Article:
Beginning just after 4:00 pm and continuing into darkness, charging Confederate infantry made repeated assaults up these gentle slopes. In several places those attacks came within point-blank range of the Union lines. This ground is such a place.
The position here was held by Gen. Charles Griffin's brigade with regiments from New York, Michigan, Massachusetts, and Pennsylvania. Earlier in the day his men supported the artillery. Casualties were light. But with the setting sun came orders to move forward through the guns and meet the foe.
It was late afternoon when troops commanded by Gen. John B. Magruder rushed forward in hopes of silencing the deadly accurate Union guns. Their efforts climaxed in a brief but bloody struggle against Griffin's infantry. Sulfurous battle smoke clouded the field as the two lines converged, the range so close that it was impossible to miss. "We murdered them by the hundreds," remembered one Union survivor.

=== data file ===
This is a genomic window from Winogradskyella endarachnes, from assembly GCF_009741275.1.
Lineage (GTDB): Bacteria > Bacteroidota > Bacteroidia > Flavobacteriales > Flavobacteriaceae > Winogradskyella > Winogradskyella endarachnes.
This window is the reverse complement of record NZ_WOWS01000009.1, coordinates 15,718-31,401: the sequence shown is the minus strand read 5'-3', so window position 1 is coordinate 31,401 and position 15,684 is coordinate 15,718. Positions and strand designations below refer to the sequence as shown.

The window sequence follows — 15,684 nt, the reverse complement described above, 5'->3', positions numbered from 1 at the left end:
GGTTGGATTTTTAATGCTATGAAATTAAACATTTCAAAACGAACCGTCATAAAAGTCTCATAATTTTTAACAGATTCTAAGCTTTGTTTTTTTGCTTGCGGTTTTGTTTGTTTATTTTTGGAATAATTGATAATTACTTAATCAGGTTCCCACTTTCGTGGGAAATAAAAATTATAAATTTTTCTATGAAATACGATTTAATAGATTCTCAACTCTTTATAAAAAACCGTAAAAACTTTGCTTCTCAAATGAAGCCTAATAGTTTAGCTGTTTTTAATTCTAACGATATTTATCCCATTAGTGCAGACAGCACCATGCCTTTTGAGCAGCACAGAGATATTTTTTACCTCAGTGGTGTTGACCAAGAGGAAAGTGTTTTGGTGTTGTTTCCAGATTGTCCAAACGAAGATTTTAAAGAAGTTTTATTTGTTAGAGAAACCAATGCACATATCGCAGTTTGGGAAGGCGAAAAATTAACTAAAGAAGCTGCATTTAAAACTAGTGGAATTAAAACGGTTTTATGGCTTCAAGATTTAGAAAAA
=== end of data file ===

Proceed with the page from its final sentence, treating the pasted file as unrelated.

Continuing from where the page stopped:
"Now came the grandest sean of all...the rebels charged back on the 9th [Massachusetts], following them right into our lines....Our men were ready & as soon as the 9th was out of the way we poured in such a volley that there was very few left of them on our end of the line." Capt. Marshall Chapin, 4th Michigan Infantry